#Geographical and temporal #variation in the #frequency and #antimicrobial susceptibility of #bacteria isolated from patients hospitalized with bacterial #pneumonia: results from 20 years of the #SENTRY… (J Antimicrob Chemother., abstract)

[Source: Journal of Antimicrobial Chemotherapy, full page: (LINK). Abstract, edited.]

Geographical and temporal variation in the frequency and antimicrobial susceptibility of bacteria isolated from patients hospitalized with bacterial pneumonia: results from 20 years of the SENTRY Antimicrobial Surveillance Program (1997–2016)

Helio S Sader, Mariana Castanheira, S J Ryan, Arends Herman Goossens, Robert K Flamm

Journal of Antimicrobial Chemotherapy, dkz074, https://doi.org/10.1093/jac/dkz074

Published:  06 March 2019




The SENTRY Antimicrobial Surveillance Program monitors the frequency of occurrence and antimicrobial susceptibility of organisms from various infection types worldwide.


A total of 102 995 bacterial isolates were consecutively collected (one per patient) in 1997–2016 from 258 medical centres in North America (n = 44 999; 113 centres), Europe (n = 30 988; 61 centres from 22 nations), the Asia-Pacific region (APAC; n = 16 503; 67 centres from 12 nations) and Latin America (n = 10 505; 17 centres from 7 nations). Organisms were isolated from respiratory tract specimens and tested for susceptibility by broth microdilution methods in a central laboratory.


Staphylococcus aureus (n = 24 351) and Pseudomonas aeruginosa (n = 22 279) were the most common organisms overall. Klebsiella spp. (n = 10 565) ranked third in North America, Europe and APAC. The proportion of Gram-negatives increased from 70.0%–74.7% to 80.9%–82.6% in Europe, APAC and Latin America, and remained stable (65.5%–66.1%) in North America. Methicillin resistance rates decreased substantially in all four regions from 2005–06 to 2015–16 among S. aureus isolates. P. aeruginosa susceptibility to meropenem decreased overall in the initial years, but increased in the last years of the investigation. Among Klebsiella spp. isolates, susceptibility to ceftriaxone/meropenem decreased from 85.9%/99.3% to 58.6%/85.8% in Europe and from 91.8%/99.5% to 81.6%/93.9% in APAC during the study period.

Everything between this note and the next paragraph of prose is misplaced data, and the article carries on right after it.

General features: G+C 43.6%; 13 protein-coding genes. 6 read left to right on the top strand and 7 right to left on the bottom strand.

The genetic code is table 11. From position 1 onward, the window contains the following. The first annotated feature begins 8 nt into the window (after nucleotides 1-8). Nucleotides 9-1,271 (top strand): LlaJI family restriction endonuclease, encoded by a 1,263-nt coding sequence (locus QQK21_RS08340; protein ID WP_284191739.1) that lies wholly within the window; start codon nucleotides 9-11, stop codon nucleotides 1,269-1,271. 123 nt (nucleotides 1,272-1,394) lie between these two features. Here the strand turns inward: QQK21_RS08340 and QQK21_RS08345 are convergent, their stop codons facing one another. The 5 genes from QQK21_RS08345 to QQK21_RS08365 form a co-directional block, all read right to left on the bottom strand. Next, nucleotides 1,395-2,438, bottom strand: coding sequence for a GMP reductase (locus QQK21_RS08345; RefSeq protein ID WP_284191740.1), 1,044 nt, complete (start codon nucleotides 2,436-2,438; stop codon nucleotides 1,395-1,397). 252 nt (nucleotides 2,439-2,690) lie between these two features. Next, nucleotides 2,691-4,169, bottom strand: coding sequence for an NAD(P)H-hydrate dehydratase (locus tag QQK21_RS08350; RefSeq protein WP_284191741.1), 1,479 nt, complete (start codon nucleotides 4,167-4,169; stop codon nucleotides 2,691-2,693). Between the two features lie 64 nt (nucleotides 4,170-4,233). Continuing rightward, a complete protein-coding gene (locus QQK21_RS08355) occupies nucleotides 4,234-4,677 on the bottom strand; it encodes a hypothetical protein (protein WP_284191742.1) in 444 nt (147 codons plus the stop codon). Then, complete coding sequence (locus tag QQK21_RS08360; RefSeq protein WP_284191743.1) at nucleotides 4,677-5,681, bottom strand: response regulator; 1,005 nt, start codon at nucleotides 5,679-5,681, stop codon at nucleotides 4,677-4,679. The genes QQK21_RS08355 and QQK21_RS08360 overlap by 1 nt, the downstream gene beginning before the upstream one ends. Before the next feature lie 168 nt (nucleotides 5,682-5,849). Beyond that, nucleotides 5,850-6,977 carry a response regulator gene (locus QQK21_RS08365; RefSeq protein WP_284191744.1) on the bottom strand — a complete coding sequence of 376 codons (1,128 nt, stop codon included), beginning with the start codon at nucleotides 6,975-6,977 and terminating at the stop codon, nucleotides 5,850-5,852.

Rank order and susceptibility rates varied widely by geographical region and over time. The occurrence of some resistance phenotypes increased, though others decreased over the 20 years of the SENTRY Antimicrobial Surveillance Program.

Topic:  phenotype – pseudomonas aeruginosa – ceftriaxone – staphylococcus aureus – bacterial pneumonia – asia – geographic area – inpatients – klebsiella – latin america – respiratory system – infection – bacteria – meropenem – antimicrobials – antimicrobial susceptibility – surveillance program


© The Author(s) 2019. Published by Oxford University Press on behalf of the British Society for Antimicrobial Chemotherapy. All rights reserved. For permissions, please email: journals.permissions@oup.com.

This article is published and distributed under the terms of the Oxford University Press, Standard Journals Publication Model (https://academic.oup.com/journals/pages/open_access/funder_policies/chorus/standard_publication_model)

Keywords: Antibiotics; Drugs Resistance; Meropenem; Ceftriaxone; MRSA; Klebsiella pneumoniae; Pseudomonas aeruginosa; Pneumonia.


Published by

Giuseppe Michieli

I am an Italian blogger, active since 2005 with main focus on emerging infectious diseases such as avian influenza, SARS, antibiotics resistance, and many other global Health issues. Other fields of interest are: climate change, global warming, geological and biological sciences. My activity consists mainly in collection and analysis of news, public services updates, confronting sources and making decision about what are the 'signals' of an impending crisis (an outbreak, for example). When a signal is detected, I follow traces during the entire course of an event. I started in 2005 my blog ''A TIME'S MEMORY'', now with more than 40,000 posts and 3 millions of web interactions. Subsequently I added an Italian Language blog, then discontinued because of very low traffic and interest. I contributed for seven years to a public forum (FluTrackers.com) in the midst of the Ebola epidemic in West Africa in 2014, I left the site to continue alone my data tracking job.